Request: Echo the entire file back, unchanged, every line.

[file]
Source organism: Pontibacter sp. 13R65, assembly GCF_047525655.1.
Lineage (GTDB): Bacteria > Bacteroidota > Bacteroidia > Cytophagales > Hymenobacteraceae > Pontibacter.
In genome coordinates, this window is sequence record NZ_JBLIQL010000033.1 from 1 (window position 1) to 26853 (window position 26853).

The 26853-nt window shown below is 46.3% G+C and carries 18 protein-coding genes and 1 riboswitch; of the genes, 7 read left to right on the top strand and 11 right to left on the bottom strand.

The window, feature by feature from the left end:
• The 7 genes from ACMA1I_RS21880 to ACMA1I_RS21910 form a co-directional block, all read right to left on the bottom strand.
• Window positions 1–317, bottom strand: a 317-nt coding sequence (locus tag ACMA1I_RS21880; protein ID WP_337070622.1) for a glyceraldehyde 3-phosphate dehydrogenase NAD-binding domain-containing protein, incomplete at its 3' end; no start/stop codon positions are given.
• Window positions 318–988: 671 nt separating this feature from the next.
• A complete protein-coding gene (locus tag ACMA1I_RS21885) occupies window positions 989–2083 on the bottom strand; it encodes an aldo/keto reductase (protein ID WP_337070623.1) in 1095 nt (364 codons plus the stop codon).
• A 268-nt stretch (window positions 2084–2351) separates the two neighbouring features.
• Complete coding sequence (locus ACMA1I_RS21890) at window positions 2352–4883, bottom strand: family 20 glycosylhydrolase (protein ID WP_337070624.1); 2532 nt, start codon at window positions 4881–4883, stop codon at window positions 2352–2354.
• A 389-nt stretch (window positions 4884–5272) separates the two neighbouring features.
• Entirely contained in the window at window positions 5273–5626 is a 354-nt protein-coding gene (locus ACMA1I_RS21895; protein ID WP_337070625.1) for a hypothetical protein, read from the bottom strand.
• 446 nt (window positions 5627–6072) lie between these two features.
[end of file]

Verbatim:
Source organism: Pontibacter sp. 13R65, assembly GCF_047525655.1.
Lineage (GTDB): Bacteria > Bacteroidota > Bacteroidia > Cytophagales > Hymenobacteraceae > Pontibacter.
In genome coordinates, this window is sequence record NZ_JBLIQL010000033.1 from 1 (window position 1) to 26853 (window position 26853).

The 26853-nt window shown below is 46.3% G+C and carries 18 protein-coding genes and 1 riboswitch; of the genes, 7 read left to right on the top strand and 11 right to left on the bottom strand.

The window, feature by feature from the left end:
• The 7 genes from ACMA1I_RS21880 to ACMA1I_RS21910 form a co-directional block, all read right to left on the bottom strand.
• Window positions 1–317, bottom strand: a 317-nt coding sequence (locus tag ACMA1I_RS21880; protein ID WP_337070622.1) for a glyceraldehyde 3-phosphate dehydrogenase NAD-binding domain-containing protein, incomplete at its 3' end; no start/stop codon positions are given.
• Window positions 318–988: 671 nt separating this feature from the next.
• A complete protein-coding gene (locus tag ACMA1I_RS21885) occupies window positions 989–2083 on the bottom strand; it encodes an aldo/keto reductase (protein ID WP_337070623.1) in 1095 nt (364 codons plus the stop codon).
• A 268-nt stretch (window positions 2084–2351) separates the two neighbouring features.
• Complete coding sequence (locus ACMA1I_RS21890) at window positions 2352–4883, bottom strand: family 20 glycosylhydrolase (protein ID WP_337070624.1); 2532 nt, start codon at window positions 4881–4883, stop codon at window positions 2352–2354.
• A 389-nt stretch (window positions 4884–5272) separates the two neighbouring features.
• Entirely contained in the window at window positions 5273–5626 is a 354-nt protein-coding gene (locus ACMA1I_RS21895; protein ID WP_337070625.1) for a hypothetical protein, read from the bottom strand.
• 446 nt (window positions 5627–6072) lie between these two features.